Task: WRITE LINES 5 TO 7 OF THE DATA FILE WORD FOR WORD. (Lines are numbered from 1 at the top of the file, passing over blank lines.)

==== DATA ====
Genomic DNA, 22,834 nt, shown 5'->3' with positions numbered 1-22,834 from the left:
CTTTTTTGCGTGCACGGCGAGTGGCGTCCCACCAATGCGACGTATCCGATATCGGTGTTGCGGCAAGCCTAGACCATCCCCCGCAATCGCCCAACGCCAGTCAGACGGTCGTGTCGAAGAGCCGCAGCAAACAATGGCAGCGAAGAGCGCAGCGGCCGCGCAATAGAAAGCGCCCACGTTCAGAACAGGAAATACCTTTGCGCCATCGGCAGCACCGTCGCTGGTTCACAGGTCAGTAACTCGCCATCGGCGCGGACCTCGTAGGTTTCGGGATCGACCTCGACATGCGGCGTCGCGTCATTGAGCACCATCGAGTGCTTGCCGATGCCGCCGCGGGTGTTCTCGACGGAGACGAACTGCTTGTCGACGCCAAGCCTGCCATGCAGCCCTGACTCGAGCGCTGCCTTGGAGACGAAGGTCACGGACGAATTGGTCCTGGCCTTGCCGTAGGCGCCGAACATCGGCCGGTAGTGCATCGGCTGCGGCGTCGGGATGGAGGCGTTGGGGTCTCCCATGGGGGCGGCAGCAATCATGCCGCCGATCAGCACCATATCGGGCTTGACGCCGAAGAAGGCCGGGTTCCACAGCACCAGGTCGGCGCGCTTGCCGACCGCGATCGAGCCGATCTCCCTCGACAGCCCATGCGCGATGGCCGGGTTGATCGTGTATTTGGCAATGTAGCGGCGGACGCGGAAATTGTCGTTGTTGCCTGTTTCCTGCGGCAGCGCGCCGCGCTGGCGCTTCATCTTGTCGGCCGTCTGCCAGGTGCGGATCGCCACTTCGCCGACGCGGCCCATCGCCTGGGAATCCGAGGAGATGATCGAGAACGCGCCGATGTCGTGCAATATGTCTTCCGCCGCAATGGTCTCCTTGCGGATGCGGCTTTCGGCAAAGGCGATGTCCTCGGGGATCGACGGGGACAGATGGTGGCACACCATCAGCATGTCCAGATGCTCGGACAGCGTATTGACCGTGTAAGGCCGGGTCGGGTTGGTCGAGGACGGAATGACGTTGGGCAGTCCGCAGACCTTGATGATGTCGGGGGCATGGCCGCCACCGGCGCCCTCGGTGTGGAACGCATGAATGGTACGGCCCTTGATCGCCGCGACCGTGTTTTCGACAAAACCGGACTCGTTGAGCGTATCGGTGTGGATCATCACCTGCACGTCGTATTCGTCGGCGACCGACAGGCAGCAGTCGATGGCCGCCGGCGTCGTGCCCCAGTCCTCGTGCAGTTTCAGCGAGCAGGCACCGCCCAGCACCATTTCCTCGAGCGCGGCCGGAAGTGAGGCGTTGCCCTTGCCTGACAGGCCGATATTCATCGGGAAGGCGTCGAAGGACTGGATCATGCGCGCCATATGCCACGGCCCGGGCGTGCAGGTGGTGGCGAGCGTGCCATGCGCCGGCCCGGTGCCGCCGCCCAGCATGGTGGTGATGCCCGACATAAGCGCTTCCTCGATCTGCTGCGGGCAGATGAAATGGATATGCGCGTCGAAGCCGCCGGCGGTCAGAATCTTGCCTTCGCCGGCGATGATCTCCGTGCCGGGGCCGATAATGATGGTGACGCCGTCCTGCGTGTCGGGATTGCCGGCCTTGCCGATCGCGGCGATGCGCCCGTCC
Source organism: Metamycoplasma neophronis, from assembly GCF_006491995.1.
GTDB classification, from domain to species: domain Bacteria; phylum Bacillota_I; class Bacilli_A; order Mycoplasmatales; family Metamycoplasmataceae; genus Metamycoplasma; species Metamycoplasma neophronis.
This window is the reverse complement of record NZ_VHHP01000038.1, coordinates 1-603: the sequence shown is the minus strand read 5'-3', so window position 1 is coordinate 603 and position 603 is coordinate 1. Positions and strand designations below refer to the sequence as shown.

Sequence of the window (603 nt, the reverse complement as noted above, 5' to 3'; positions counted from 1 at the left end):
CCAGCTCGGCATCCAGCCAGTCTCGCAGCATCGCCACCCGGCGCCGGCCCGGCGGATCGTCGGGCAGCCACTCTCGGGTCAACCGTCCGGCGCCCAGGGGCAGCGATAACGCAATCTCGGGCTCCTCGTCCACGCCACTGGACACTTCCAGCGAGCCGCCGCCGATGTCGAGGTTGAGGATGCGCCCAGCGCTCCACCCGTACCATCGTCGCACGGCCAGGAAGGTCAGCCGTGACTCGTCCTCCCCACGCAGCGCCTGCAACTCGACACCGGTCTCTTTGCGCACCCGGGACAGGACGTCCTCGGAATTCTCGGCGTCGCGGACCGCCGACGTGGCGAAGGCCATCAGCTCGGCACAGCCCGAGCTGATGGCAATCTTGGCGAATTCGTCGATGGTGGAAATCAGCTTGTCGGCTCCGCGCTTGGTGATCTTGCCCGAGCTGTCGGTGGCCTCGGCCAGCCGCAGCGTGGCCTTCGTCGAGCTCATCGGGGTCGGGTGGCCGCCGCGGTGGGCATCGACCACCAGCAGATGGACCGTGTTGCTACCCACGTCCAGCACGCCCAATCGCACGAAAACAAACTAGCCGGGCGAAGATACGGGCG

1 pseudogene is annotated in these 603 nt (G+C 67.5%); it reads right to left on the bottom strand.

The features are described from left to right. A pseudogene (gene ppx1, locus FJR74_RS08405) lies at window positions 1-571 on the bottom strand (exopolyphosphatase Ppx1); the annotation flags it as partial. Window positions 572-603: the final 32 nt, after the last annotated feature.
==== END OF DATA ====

This window is the reverse complement of record NZ_VHHP01000038.1, coordinates 1-603: the sequence shown is the minus strand read 5'-3', so window position 1 is coordinate 603 and position 603 is coordinate 1. Positions and strand designations below refer to the sequence as shown.

Sequence of the window (603 nt, the reverse complement as noted above, 5' to 3'; positions counted from 1 at the left end):
CCAGCTCGGCATCCAGCCAGTCTCGCAGCATCGCCACCCGGCGCCGGCCCGGCGGATCGTCGGGCAGCCACTCTCGGGTCAACCGTCCGGCGCCCAGGGGCAGCGATAACGCAATCTCGGGCTCCTCGTCCACGCCACTGGACACTTCCAGCGAGCCGCCGCCGATGTCGAGGTTGAGGATGCGCCCAGCGCTCCACCCGTACCATCGTCGCACGGCCAGGAAGGTCAGCCGTGACTCGTCCTCCCCACGCAGCGCCTGCAACTCGACACCGGTCTCTTTGCGCACCCGGGACAGGACGTCCTCGGAATTCTCGGCGTCGCGGACCGCCGACGTGGCGAAGGCCATCAGCTCGGCACAGCCCGAGCTGATGGCAATCTTGGCGAATTCGTCGATGGTGGAAATCAGCTTGTCGGCTCCGCGCTTGGTGATCTTGCCCGAGCTGTCGGTGGCCTCGGCCAGCCGCAGCGTGGCCTTCGTCGAGCTCATCGGGGTCGGGTGGCCGCCGCGGTGGGCATCGACCACCAGCAGATGGACCGTGTTGCTACCCACGTCCAGCACGCCCAATCGCACGAAAACAAACTAGCCGGGCGAAGATACGGGCG